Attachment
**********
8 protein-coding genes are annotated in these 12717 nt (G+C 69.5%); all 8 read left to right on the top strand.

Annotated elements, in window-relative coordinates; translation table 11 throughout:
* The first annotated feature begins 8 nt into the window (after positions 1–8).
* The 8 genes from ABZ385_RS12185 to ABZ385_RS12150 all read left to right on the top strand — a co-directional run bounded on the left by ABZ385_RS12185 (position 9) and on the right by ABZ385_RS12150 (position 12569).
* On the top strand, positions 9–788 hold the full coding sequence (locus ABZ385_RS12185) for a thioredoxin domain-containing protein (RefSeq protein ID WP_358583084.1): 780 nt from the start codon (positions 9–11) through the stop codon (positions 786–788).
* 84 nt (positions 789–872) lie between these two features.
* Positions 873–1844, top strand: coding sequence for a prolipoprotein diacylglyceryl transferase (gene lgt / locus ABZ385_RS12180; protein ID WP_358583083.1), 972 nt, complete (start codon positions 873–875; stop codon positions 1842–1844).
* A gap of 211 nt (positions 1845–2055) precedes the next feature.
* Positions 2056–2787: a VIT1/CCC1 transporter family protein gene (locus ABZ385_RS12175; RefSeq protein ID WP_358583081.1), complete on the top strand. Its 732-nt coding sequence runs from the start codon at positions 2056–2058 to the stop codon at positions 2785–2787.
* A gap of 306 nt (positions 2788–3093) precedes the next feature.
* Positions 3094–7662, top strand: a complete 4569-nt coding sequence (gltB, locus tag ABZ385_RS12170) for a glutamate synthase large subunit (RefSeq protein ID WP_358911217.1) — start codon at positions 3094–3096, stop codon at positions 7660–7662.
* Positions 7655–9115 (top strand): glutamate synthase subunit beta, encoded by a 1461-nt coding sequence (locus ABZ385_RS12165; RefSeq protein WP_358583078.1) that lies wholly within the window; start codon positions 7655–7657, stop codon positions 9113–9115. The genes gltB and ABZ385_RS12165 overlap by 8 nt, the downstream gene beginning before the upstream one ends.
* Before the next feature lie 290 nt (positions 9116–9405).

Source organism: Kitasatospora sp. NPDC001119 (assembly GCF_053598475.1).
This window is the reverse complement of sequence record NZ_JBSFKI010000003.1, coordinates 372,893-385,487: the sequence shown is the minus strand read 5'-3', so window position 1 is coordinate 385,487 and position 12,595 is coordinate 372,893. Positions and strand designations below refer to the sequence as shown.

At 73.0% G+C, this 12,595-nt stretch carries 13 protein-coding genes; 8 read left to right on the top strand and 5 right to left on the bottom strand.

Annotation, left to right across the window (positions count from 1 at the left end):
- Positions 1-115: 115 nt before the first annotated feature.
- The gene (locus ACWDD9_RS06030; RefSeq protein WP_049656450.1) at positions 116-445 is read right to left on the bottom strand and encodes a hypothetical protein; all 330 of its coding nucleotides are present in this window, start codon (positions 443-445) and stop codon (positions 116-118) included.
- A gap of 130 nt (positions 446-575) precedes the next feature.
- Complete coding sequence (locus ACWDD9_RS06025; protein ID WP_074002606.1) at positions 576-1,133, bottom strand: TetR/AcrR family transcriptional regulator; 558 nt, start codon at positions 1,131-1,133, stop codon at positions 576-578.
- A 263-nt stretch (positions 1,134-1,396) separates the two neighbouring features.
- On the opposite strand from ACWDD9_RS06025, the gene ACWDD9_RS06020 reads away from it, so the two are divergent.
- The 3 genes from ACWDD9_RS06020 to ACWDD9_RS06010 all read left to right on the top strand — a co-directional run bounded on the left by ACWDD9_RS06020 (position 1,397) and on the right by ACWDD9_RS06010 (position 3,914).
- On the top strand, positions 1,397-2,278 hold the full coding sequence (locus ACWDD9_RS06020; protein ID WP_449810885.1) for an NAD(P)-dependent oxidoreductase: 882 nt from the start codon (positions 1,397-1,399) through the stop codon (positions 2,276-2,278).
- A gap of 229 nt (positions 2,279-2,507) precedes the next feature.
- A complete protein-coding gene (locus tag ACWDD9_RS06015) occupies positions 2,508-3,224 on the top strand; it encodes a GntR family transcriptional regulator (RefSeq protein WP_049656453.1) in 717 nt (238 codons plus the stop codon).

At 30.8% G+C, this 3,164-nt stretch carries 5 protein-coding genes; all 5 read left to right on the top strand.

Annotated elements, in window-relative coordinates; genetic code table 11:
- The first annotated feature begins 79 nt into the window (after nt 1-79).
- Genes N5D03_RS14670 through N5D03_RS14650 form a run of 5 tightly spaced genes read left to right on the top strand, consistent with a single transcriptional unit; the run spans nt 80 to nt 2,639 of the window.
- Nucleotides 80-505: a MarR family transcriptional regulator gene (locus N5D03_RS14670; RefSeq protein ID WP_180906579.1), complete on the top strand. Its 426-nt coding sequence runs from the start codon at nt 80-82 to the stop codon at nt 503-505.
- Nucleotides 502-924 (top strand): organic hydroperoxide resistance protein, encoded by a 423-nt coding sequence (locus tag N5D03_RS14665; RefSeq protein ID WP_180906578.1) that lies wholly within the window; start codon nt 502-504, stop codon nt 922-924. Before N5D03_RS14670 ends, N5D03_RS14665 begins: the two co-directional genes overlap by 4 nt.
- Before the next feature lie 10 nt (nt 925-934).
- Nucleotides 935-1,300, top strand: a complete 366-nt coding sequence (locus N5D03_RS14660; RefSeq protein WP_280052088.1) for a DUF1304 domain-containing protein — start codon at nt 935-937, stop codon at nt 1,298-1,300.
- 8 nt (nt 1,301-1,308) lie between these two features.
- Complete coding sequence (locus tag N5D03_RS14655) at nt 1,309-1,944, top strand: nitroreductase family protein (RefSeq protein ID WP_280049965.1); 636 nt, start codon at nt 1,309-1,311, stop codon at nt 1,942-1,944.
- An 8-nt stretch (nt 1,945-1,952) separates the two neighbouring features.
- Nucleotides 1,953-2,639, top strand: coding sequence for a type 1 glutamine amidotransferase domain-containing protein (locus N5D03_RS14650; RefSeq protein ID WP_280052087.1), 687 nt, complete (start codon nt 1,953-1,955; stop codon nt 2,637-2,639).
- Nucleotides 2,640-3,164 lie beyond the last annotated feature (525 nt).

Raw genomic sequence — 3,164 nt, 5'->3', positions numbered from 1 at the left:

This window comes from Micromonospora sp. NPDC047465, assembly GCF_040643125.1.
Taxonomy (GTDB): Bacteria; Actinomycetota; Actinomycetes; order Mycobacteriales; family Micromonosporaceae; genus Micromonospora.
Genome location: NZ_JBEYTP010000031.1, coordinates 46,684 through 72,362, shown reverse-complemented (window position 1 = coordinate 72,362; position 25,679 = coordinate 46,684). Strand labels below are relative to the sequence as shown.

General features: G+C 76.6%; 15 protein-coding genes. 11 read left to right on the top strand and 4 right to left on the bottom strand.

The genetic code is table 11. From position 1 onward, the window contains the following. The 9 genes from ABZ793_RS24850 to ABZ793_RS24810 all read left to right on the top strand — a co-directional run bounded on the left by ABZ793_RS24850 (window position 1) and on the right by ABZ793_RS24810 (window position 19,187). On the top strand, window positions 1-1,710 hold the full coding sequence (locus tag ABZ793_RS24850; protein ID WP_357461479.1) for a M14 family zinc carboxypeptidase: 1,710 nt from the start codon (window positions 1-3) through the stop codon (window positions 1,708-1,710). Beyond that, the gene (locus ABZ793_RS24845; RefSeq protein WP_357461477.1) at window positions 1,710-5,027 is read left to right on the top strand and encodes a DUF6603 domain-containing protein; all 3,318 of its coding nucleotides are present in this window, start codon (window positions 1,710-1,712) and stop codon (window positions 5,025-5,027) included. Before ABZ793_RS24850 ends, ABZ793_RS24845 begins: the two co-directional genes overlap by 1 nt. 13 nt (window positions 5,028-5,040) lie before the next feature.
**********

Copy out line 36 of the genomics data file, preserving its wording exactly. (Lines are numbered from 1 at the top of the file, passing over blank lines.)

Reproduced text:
- 8 nt (nt 1,301-1,308) lie between these two features.